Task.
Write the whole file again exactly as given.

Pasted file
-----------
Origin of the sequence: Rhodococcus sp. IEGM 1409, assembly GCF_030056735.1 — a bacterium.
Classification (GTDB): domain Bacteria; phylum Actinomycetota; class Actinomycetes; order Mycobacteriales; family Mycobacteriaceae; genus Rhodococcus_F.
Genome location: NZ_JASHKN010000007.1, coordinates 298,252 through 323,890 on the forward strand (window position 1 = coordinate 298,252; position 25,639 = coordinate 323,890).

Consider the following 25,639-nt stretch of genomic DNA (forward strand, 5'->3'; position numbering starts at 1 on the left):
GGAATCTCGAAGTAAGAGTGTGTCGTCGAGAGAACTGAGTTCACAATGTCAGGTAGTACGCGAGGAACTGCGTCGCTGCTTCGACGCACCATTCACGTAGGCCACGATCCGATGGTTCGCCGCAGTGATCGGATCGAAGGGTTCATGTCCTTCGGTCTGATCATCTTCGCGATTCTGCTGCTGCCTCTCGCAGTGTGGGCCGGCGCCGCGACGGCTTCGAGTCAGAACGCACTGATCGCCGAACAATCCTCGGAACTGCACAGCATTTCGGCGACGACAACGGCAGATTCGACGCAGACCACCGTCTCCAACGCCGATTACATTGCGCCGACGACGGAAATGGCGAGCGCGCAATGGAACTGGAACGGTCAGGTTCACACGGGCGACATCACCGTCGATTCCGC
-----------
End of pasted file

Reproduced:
Origin of the sequence: Rhodococcus sp. IEGM 1409, assembly GCF_030056735.1 — a bacterium.
Classification (GTDB): domain Bacteria; phylum Actinomycetota; class Actinomycetes; order Mycobacteriales; family Mycobacteriaceae; genus Rhodococcus_F.
Genome location: NZ_JASHKN010000007.1, coordinates 298,252 through 323,890 on the forward strand (window position 1 = coordinate 298,252; position 25,639 = coordinate 323,890).

Consider the following 25,639-nt stretch of genomic DNA (forward strand, 5'->3'; position numbering starts at 1 on the left):
GGAATCTCGAAGTAAGAGTGTGTCGTCGAGAGAACTGAGTTCACAATGTCAGGTAGTACGCGAGGAACTGCGTCGCTGCTTCGACGCACCATTCACGTAGGCCACGATCCGATGGTTCGCCGCAGTGATCGGATCGAAGGGTTCATGTCCTTCGGTCTGATCATCTTCGCGATTCTGCTGCTGCCTCTCGCAGTGTGGGCCGGCGCCGCGACGGCTTCGAGTCAGAACGCACTGATCGCCGAACAATCCTCGGAACTGCACAGCATTTCGGCGACGACAACGGCAGATTCGACGCAGACCACCGTCTCCAACGCCGATTACATTGCGCCGACGACGGAAATGGCGAGCGCGCAATGGAACTGGAACGGTCAGGTTCACACGGGCGACATCACCGTCGATTCCGC